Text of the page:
White tongue is a coating of debris, bacteria and dead cells on your tongue that makes it look white. Although the appearance of white tongue may be alarming, the condition is usually harmless and temporary. However, white tongue can be an indication of some serious conditions, ranging from infection to a precancerous condition.
A coated tongue isn’t a disease and isn’t usually a sign of anything serious. It’s usually only temporary.
You can try gently brushing it with a tongue scraper and drinking plenty of water to help it improve.
However, sometimes a coated tongue can indicate an infection or more serious condition. You should see your GP for advice if:
- you’re concerned about changes to the appearance of your tongue
- your tongue hurts (read about the causes of tongue pain)
- your coated tongue persists for longer than two weeks
You can read on to learn more about the possible causes of a coated tongue, but don’t use this to diagnose yourself with a condition – always leave that to your GP.
Note that in a minority of people, a coated tongue may never return to its normal colour or texture, even after treatment.
What Causes a White Tongue?
There are a number of things that can cause a whitish coating or white spots to develop on the tongue, including:
- Leukoplakia. This condition causes cells in the mouth to grow excessively. That, in turn, leads to the formation of white patches inside the mouth, including on the tongue. Although not dangerous on its own, leukoplakia can be a precursor to cancer. So it is important for your dentist to determine the cause of white patches on your tongue. Leukoplakia can develop when the tongue has been irritated, and it is often found in people who use tobacco products.
- Oral thrush. Also known as candidiasis, oral thrush is a yeast infection that develops inside the mouth. The condition results in white patches that are often cottage cheese-like in consistency on the surfaces of the mouth and tongue. Oral thrush is most commonly seen in infants and the elderly, especially denture wearers, or in people with weakened immune systems. People with diabetes and people taking inhaled steroids for asthma or lung disease can also get thrush. Oral thrush is more likely to occur after the use of antibiotics, which may kill the “good” bacteria in the mouth. Eating plain yogurt with live and active cultures may help restore the proper fauna in your mouth. Additionally, medications may be used to combat the infection.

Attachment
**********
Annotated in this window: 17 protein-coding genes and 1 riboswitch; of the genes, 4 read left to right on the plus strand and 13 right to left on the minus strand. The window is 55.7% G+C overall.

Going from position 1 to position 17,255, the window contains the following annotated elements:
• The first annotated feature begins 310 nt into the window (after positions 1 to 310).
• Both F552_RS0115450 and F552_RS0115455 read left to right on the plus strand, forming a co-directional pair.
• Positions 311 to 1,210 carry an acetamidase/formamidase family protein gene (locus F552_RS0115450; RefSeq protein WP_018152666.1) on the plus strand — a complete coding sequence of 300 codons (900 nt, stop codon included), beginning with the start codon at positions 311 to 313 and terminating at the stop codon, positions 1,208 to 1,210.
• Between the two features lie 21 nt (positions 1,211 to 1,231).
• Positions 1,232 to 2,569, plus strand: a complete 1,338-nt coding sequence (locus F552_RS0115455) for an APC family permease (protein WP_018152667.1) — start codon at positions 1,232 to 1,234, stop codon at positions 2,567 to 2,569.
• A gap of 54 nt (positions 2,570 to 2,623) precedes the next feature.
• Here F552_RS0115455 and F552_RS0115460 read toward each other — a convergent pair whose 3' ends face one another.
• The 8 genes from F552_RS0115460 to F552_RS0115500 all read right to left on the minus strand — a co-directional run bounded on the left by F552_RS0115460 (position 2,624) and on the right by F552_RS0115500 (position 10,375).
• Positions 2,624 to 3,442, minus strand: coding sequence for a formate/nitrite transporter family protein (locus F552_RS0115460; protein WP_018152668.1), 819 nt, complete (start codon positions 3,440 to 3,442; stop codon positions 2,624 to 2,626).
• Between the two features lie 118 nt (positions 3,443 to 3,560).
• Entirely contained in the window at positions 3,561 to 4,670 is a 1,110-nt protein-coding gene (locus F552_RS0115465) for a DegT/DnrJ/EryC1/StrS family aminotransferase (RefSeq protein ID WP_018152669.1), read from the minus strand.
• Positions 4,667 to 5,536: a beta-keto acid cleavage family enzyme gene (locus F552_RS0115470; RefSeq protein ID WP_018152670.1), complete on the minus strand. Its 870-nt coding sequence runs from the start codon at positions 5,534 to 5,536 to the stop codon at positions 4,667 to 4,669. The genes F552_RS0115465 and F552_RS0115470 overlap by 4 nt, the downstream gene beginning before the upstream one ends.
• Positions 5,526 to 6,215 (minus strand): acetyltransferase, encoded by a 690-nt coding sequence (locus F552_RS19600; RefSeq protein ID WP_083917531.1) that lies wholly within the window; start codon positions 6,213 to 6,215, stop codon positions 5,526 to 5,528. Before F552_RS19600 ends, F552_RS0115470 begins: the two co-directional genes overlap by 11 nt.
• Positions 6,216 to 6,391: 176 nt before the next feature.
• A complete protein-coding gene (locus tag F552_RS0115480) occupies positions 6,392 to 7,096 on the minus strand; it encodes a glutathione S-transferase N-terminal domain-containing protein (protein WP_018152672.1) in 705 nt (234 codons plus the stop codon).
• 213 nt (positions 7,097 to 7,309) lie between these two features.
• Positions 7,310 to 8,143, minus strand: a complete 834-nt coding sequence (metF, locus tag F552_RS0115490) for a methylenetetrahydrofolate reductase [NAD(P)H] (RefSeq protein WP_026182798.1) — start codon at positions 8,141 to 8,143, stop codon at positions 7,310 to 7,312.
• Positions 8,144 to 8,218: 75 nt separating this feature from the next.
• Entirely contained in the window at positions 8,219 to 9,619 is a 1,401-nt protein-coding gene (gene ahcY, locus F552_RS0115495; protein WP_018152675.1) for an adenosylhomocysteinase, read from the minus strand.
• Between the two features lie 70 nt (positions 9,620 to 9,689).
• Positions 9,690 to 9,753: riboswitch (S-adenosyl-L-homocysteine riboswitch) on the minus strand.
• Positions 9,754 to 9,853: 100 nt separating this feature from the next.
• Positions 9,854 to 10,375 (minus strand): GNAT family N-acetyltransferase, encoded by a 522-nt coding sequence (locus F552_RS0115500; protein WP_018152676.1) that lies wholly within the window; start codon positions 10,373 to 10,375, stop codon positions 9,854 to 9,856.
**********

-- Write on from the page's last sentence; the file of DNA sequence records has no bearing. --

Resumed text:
- Oral lichen planus. If you have a network of raised white lines on your tongue that has a lace-like appearance, you may be suffering from oral lichen planus. Doctors are often unable to determine the cause of this condition, which often resolves on its own. Practicing proper dental hygiene, avoiding tobacco, and limiting your intake of foods that cause irritation to your mouth may helpful.
Home Remedies for White Tongue
If you suffer from white tongue, there are a few home remedies and lifestyle changes which may provide some relief from the problem. While these ideas are not beneficial to everyone, they can offer some help to many who suffer from the problem. All of these are remedies which can be done at home.
- Sea Salt or Kosher Salt: Some find some relief from mixing salt with water to create a homemade mouthwash. Use it first as a mouthwash, then brush your teeth with salt, including your tongue. This is a favorite home cure for the problem that has been effective with some people with the condition.
- Glycerin: Glycerin is a soft natural substance which helps some people with white tongue. It can sooth their tongue and may also whiten the teeth.
- Acidophilus: This substance works as a coating for the tongue. It is a Probiotic so it also promotes healthy digestion.